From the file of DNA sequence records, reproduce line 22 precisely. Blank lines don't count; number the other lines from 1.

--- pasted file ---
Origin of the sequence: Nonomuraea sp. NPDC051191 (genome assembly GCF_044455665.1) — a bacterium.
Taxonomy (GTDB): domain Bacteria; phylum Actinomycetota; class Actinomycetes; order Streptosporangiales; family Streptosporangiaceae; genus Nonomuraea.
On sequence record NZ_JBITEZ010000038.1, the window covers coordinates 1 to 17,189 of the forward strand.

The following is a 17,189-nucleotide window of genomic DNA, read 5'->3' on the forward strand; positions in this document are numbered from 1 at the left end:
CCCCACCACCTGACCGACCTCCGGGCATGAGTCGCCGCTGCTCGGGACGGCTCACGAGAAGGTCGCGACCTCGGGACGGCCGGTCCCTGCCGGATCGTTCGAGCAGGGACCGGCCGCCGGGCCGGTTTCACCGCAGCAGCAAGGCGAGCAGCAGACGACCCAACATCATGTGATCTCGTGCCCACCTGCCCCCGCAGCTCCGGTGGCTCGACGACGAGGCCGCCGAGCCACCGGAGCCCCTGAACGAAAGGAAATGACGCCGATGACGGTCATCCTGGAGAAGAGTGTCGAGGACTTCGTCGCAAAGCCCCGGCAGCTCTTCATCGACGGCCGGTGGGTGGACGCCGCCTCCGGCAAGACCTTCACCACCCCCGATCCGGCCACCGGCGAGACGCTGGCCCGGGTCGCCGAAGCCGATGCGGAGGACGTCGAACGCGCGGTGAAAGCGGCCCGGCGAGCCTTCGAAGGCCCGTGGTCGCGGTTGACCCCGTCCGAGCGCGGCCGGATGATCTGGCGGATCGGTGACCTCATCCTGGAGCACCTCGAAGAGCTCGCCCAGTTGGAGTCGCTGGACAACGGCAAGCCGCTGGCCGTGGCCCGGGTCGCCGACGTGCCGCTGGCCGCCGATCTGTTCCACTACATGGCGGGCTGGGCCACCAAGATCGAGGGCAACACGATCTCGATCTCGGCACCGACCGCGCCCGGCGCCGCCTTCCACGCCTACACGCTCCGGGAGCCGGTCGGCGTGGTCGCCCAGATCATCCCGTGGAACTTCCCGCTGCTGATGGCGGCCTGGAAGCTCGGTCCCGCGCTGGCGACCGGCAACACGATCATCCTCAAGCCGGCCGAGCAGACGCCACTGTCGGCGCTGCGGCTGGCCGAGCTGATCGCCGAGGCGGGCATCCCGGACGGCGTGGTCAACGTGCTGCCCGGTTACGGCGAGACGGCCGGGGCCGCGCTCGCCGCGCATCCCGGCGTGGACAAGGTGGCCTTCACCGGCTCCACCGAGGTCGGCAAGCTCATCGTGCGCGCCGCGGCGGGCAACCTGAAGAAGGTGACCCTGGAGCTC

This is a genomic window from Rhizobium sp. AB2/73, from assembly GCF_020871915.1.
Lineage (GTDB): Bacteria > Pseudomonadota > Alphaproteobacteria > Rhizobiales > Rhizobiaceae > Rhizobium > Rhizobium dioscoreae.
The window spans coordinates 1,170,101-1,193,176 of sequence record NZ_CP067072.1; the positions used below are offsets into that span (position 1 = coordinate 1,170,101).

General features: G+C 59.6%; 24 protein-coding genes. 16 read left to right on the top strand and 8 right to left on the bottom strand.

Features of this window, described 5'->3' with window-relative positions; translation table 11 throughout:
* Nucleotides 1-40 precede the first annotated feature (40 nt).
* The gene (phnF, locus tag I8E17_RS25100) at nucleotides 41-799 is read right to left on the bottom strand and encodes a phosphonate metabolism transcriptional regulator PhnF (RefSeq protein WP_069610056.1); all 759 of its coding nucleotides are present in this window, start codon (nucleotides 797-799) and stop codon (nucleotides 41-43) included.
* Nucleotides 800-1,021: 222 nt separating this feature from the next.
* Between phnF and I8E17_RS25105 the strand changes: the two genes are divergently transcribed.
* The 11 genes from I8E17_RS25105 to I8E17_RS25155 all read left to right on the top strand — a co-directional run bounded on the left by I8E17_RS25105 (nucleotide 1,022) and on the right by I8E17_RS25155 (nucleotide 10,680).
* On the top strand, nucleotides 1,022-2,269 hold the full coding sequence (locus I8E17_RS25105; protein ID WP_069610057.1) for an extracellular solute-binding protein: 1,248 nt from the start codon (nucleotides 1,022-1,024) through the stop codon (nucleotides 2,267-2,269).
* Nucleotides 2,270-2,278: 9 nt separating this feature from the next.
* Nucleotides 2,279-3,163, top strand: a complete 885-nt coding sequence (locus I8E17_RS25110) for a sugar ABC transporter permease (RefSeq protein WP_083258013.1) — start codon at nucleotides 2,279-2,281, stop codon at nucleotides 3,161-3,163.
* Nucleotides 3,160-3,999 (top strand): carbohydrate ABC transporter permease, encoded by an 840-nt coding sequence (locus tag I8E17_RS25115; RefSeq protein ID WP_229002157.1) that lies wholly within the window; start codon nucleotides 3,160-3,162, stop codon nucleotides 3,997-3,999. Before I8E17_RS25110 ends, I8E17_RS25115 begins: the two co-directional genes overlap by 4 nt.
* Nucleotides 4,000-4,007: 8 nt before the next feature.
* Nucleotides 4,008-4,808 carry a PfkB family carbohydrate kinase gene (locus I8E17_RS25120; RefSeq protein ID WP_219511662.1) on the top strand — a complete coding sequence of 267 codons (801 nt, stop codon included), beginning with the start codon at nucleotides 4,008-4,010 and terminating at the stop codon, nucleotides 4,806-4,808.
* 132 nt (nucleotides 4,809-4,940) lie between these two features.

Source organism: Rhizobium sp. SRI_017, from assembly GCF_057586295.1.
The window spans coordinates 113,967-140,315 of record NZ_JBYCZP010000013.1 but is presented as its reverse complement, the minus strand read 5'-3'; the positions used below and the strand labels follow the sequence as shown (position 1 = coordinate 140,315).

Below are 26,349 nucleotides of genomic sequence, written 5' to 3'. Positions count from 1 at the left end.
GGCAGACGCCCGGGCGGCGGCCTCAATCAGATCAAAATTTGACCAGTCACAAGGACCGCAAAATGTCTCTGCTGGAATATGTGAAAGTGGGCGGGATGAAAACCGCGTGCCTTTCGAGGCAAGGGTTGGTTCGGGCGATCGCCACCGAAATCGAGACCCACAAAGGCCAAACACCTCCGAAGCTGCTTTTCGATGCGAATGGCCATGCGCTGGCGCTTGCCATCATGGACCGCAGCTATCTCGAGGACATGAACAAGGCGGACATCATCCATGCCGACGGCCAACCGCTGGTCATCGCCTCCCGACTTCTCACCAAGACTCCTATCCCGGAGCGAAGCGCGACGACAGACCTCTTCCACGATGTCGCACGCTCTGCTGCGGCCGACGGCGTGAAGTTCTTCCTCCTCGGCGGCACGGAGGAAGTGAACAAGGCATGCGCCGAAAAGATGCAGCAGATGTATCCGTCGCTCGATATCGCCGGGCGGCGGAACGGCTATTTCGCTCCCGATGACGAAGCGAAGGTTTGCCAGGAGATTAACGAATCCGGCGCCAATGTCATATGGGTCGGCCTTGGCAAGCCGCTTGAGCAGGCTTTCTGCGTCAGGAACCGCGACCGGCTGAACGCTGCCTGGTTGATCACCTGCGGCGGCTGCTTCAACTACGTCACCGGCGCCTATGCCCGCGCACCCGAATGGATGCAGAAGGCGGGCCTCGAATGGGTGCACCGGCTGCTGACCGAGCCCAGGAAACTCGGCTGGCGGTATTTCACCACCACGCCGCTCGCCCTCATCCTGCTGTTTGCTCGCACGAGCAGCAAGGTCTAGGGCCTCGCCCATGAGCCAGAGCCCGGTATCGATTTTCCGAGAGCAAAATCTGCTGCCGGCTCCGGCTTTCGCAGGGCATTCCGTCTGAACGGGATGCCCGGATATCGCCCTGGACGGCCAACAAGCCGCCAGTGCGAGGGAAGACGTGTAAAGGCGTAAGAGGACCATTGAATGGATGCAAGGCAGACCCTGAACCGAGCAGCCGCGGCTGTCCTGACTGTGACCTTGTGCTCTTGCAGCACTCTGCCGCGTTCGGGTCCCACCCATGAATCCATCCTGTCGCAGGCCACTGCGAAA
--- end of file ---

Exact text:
* 132 nt (nucleotides 4,809-4,940) lie between these two features.